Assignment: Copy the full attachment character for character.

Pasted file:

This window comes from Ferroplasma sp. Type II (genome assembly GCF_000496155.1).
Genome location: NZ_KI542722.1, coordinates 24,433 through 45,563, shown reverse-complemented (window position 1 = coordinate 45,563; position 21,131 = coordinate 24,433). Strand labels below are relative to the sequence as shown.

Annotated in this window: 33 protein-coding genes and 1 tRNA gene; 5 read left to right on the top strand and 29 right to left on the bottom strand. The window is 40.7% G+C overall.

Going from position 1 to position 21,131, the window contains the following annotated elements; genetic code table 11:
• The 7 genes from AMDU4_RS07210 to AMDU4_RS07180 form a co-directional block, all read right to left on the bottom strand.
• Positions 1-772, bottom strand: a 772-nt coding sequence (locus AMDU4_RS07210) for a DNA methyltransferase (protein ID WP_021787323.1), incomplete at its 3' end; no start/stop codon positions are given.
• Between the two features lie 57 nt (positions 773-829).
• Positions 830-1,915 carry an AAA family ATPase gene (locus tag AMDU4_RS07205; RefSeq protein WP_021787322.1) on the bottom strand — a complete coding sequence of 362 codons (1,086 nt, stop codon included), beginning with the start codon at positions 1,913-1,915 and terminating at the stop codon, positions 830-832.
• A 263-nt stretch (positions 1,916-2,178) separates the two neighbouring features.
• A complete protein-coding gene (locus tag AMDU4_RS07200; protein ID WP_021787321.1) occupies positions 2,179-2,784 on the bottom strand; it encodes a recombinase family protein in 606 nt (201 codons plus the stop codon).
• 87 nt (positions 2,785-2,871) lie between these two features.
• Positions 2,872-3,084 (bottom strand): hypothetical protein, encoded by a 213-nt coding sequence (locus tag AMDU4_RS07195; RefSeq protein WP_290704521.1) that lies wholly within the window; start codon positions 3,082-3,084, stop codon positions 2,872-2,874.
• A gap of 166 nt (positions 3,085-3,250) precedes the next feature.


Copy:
This window comes from Ferroplasma sp. Type II (genome assembly GCF_000496155.1).
Genome location: NZ_KI542722.1, coordinates 24,433 through 45,563, shown reverse-complemented (window position 1 = coordinate 45,563; position 21,131 = coordinate 24,433). Strand labels below are relative to the sequence as shown.

Annotated in this window: 33 protein-coding genes and 1 tRNA gene; 5 read left to right on the top strand and 29 right to left on the bottom strand. The window is 40.7% G+C overall.

Going from position 1 to position 21,131, the window contains the following annotated elements; genetic code table 11:
• The 7 genes from AMDU4_RS07210 to AMDU4_RS07180 form a co-directional block, all read right to left on the bottom strand.
• Positions 1-772, bottom strand: a 772-nt coding sequence (locus AMDU4_RS07210) for a DNA methyltransferase (protein ID WP_021787323.1), incomplete at its 3' end; no start/stop codon positions are given.
• Between the two features lie 57 nt (positions 773-829).
• Positions 830-1,915 carry an AAA family ATPase gene (locus tag AMDU4_RS07205; RefSeq protein WP_021787322.1) on the bottom strand — a complete coding sequence of 362 codons (1,086 nt, stop codon included), beginning with the start codon at positions 1,913-1,915 and terminating at the stop codon, positions 830-832.
• A 263-nt stretch (positions 1,916-2,178) separates the two neighbouring features.
• A complete protein-coding gene (locus tag AMDU4_RS07200; protein ID WP_021787321.1) occupies positions 2,179-2,784 on the bottom strand; it encodes a recombinase family protein in 606 nt (201 codons plus the stop codon).
• 87 nt (positions 2,785-2,871) lie between these two features.
• Positions 2,872-3,084 (bottom strand): hypothetical protein, encoded by a 213-nt coding sequence (locus tag AMDU4_RS07195; RefSeq protein WP_290704521.1) that lies wholly within the window; start codon positions 3,082-3,084, stop codon positions 2,872-2,874.
• A gap of 166 nt (positions 3,085-3,250) precedes the next feature.